By December 2013 reports emerged that Saudi Arabia was backing – and possibly even coordinating and funding – a coalition of militias in Syria called Jaysh al-Islam (Islamic Front), consisting of Salafi jihadist groups. Al-Monitor explained, “While none of the seven groups comprising the Islamic Front are designated by the United States as terrorist organizations…the front’s objective is to impose Islamic law in Syria.” Reuters reported from rebel and diplomatic sources that “it was Saudi Arabia which nudged rebel brigades operating in and around Damascus to announce this week that they have united under a single command,” and that Saudi Arabia “furnishes arms and other supplies.” Although Jaysh al-Islam was formed specifically to be an Islamist command that could effectively combat ISIS and al-Qaeda, its efforts have sometimes undermined the FSA on the battlefield.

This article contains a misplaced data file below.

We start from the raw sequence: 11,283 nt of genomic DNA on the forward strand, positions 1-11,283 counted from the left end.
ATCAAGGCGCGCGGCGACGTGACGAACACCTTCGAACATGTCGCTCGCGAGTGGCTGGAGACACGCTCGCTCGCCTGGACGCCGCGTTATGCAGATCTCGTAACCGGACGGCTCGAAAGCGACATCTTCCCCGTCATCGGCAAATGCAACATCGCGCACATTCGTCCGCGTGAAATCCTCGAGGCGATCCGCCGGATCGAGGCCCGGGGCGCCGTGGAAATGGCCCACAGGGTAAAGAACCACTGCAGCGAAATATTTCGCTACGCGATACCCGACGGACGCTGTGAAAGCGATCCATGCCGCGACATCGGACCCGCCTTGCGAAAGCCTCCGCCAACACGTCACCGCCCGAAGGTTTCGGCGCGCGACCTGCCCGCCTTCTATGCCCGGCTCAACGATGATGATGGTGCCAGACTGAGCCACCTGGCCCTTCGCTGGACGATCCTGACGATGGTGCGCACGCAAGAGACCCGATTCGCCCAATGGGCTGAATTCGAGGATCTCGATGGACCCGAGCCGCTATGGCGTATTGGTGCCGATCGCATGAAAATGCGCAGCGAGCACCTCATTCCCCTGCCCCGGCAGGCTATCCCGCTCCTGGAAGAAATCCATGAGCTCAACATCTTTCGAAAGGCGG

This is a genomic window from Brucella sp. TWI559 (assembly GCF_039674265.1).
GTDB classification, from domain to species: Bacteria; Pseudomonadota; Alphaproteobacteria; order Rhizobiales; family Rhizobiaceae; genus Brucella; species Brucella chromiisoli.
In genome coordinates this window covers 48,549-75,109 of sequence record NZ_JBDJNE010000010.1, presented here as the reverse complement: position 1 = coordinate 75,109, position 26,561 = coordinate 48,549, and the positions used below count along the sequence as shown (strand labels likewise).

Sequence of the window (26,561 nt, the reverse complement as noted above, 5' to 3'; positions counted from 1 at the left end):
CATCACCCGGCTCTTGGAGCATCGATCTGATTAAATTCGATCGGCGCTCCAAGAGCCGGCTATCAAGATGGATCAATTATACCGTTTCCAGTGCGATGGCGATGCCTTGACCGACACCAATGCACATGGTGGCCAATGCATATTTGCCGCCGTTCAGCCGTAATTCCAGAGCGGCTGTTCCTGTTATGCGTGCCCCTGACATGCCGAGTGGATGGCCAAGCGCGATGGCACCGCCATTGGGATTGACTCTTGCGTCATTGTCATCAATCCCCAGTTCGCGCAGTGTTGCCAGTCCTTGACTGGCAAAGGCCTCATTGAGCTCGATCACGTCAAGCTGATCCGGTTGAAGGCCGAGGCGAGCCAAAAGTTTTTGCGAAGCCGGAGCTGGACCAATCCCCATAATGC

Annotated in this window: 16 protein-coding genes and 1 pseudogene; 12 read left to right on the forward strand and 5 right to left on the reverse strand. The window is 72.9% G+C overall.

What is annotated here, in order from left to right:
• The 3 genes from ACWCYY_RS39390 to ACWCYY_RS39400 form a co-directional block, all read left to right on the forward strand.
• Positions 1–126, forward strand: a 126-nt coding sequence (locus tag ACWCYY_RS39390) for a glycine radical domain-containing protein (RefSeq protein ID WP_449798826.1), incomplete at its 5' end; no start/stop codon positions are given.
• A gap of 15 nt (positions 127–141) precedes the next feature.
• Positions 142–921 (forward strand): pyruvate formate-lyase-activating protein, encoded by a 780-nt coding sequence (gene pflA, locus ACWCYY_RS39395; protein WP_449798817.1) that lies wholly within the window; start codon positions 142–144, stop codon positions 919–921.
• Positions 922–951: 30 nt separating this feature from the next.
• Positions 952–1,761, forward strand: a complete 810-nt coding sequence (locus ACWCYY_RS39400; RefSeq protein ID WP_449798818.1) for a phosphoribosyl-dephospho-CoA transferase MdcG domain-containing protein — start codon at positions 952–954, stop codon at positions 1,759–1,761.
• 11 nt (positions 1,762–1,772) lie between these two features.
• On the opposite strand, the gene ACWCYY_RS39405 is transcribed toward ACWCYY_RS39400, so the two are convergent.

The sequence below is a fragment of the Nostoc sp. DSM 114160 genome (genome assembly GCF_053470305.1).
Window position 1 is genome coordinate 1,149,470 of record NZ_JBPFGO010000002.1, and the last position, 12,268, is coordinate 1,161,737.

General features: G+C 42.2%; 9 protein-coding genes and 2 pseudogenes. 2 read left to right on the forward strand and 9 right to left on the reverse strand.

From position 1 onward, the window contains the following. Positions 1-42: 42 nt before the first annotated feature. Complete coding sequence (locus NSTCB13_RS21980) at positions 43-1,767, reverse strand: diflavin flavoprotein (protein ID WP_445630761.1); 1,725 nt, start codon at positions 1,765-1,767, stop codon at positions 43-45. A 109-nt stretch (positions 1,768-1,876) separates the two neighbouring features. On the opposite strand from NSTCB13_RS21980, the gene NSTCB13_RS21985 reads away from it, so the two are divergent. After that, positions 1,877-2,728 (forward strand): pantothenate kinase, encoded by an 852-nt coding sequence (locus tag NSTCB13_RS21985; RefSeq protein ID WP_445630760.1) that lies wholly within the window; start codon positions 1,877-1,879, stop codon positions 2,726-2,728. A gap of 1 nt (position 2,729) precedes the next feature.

In March 2015 a new rebel front called Jaish al-Fatah (Army of Conquest) launched significant offensives against Assad forces. Several Arab media sources indicate that Jaish al-Fatah was supported by Saudi Arabia as well as Turkey and Qatar. According to The Independent, Saudi Arabia provided weapons and money to militias in Jaish al-Fatah, while Turkey facilitated transportation of the material into Syria. Initial reports about Jaish al-Fatah indicated that the Syrian al-Qaeda affiliate Jabhat al-Nusra plays a prominent role in the alliance. This suggested that Riyadh may have set aside its concerns about cooperating in Syria with the same extremists who threaten the kingdom from within. Although some reports indicate that Jabha al-Nusra broke with Jaish al-Fatah in October 2015, there is no clear evidence of the break.